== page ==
Cardiac output The amount of blood ejected by the heart each minute At rest, approximately 5 liters per minute In well-trained athlete, can increase to over 40 liters per minute Important limiting factor in athletic performance
Formula for determining cardiac output CO=HR x SV where HR is heart rate and SV is stroke volume.
Methods for measuring cardiac output Direct method Fick method Indicator dilution method
Control of heart rate and stroke volume heart rate is determined by the influence of the vagal and sympathetic nerves on the SA node stroke volume is determined largely by end diastolic volume which is related to ventricular contraction force as described by the Frank-Starling law of the heart during exercise both heart rate and cardiac contractility increase
Nine factors that affect heart rate 1.Age 2.Gender 3.Size 4.Posture 5.Ingestion of food 6.Smoking 7.Emotion 8.Body temperature 9.Heat and humidity Visit AACVPR—American Association of Cardiovascular and Pulmonary Rehabilitation at www.aacvpr.orgwww.aacvpr.org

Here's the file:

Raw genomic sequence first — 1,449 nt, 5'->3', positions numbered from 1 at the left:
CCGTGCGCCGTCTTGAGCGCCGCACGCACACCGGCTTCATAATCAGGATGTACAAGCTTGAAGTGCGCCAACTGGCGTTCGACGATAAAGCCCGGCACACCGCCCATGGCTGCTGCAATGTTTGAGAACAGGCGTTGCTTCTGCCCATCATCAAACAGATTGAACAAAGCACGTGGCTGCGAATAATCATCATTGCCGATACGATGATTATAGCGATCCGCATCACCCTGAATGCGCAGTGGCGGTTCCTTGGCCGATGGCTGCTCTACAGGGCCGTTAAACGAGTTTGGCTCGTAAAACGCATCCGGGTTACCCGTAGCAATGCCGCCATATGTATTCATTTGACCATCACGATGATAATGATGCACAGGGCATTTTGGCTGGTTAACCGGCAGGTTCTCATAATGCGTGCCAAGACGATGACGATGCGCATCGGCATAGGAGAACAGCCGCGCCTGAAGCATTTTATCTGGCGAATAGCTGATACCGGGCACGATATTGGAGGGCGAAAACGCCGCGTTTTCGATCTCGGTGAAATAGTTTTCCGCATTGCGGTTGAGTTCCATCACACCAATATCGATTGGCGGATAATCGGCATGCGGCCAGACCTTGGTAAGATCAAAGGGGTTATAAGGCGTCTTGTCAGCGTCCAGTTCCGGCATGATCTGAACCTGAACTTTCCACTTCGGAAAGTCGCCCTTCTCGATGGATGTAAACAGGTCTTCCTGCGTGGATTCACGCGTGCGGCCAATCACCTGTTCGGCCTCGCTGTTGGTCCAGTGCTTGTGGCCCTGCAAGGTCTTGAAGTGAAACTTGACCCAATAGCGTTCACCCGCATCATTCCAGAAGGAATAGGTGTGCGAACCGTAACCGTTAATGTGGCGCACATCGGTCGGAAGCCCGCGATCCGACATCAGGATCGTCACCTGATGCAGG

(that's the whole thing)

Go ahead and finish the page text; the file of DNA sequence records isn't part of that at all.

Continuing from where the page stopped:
Factors that affect stroke volume Gravity Muscular activity Size of the heart Nervous influences
Heart murmurs Faulty valves cause regurgitation of blood or restricted blood flow –Heart compensates for increase in retained blood by increasing its contraction force –As contraction force increases, more oxygen is consumed –Murmurs may be minor or may severely limit exercise
Heart rate is more important than stroke volume in aerobic exercise because 1.Stroke volume levels out at approximately eight times the resting level 2.Heart rate is proportional to the work load imposed 3.Heart rate is proportional to the oxygen consumed
The stages of typical heart rate response to exercise 1.At the beginning of exercise, the heart rate rises rapidly. 2.At the end of exercise, the heart rate rapidly declines within the first two or three minutes. 3.After the initial rapid decline, the rate decreases more slowly.
Heart rate changes in a moderately conditioned, middle- aged subject at work loads of 100 and 150 watts on a bicycle ergometer